Molecular cloning of ecdysone 20-hydroxylase and expression pattern of the enzyme during embryonic development of silkworm Bombyx mori.
ABSTRACT In various insects, 20-hydroxyecdysone (20E) is indispensable for embryonic development. In eggs of the silkworm Bombyx mori, 20E has been demonstrated to be produced by two metabolic pathways: de novo synthesis from cholesterol and dephosphorylation of ovary-derived physiologically inactive ecdysteroid phosphates. In the former, ecdysone 20-hydroxylase (E20OHase) has been suggested to be a key enzyme. In the latter, it has been demonstrated that the dephosphorylation of ecdysteroid phosphates is catalyzed by a specific enzyme, ecdysteroid-phosphate phosphatase (EPPase). In this study, a cDNA encoding E20OHase was cloned from 3-day-old nondiapause eggs of B. mori and sequenced using PCR techniques. The protein exhibited the signature sequences characteristic of P450 enzymes, and mediated the conversion of ecdysone to 20E using the baculovirus expression system. Semi-quantitative analysis revealed that the E20OHase mRNA is expressed predominantly during gastrulation and organogenesis in nondiapause eggs, but is scarcely detected in diapause eggs whose development is arrested at the late gastrula stage. The developmental changes in the expression patterns of E20OHase and EPPase suggest that both enzyme activities are regulated at the transcription level, and both enzymes contribute cooperatively to 20E formation during embryonic development.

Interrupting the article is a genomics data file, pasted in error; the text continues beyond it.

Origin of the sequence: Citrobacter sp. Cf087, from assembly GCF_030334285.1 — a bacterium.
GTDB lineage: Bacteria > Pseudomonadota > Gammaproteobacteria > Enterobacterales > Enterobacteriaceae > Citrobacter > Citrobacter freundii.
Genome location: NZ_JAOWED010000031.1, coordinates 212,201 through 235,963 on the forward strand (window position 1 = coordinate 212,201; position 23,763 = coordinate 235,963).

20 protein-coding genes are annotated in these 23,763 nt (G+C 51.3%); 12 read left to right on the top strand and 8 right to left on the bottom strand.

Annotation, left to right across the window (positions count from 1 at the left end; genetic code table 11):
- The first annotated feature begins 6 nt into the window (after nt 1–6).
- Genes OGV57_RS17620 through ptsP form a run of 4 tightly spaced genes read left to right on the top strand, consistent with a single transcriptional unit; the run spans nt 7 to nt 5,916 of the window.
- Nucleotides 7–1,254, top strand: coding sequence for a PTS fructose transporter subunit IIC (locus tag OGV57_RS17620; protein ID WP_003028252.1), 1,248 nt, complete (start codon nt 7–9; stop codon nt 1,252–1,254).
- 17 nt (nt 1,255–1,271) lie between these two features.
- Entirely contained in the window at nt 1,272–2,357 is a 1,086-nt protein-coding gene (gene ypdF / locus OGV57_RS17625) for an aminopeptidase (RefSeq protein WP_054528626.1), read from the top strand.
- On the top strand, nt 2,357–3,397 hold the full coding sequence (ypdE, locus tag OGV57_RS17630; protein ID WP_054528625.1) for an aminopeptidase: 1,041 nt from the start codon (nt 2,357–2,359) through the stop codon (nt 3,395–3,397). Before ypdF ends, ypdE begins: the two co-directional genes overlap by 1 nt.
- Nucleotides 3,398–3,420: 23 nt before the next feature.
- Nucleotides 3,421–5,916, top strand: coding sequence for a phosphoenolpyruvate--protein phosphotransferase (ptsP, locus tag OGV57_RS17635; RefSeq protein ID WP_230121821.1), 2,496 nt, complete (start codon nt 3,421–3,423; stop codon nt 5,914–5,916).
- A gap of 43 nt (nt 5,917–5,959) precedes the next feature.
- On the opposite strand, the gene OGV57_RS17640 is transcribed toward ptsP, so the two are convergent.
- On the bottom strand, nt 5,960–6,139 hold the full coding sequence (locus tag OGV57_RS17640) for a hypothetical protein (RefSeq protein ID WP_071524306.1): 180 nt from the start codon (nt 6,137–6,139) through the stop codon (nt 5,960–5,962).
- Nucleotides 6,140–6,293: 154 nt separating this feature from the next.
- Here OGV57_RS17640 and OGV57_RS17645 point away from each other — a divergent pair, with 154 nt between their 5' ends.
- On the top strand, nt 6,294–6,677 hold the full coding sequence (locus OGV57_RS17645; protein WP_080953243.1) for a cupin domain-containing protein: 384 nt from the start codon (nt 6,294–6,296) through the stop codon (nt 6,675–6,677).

Article: Synthesis and phosphorylation of ecdysteroids during ovarian development in the silkworm, Bombyx mori.[show abstract] [hide abstract]
ABSTRACT: In the silkworm, Bombyx mori, it has been demonstrated that most free ecdysteroids in the ovary are converted to physiologically inactive ecdysteroid 22-phosphates, which are then transformed back to free ecdysteroids during early embryonic development. Two specific enzymes involved in the reciprocal conversion of ecdysteroids, namely, ecdysteroid 22-kinase (EcKinase) and ecdysteroid-phosphate phosphatase, have been isolated and characterized. In this study, we first attempted a phylogenetic analysis of EcKinase. The resulting phylogenetic tree showed that many proteins homologous to B. mori EcKinase are found not only in ecdysozoa, including insects and nematodes, but also in teleosts, fungi, and bacteria. We then investigated the sites where free ecdysteroids are synthesized and phosphorylated in the ovary. We found that (1) the mRNAs of two P450 enzymes involved in ecdysteroidogenesis, CYP306a1 (25-hydroxylase) and CYP314a1 (20-hydroxylase), are expressed mainly in follicle cells, (2) EcKinase mRNA localizes in the oocyte and nurse cells, and (3) EcKinase immunoreactivity localizes mainly in the external region of the oocyte, not in nurse cells or follicle cells. From these results, we suggest that ecdysteroids in the B. mori ovary are synthesized in follicle cells and transferred into the oocyte, where they are phosphorylated by EcKinase, whose mRNA originates from nurse cells and the oocyte itself.ZOOLOGICAL SCIENCE 08/2008; 25(7):721-7. · 0.95 Impact Factor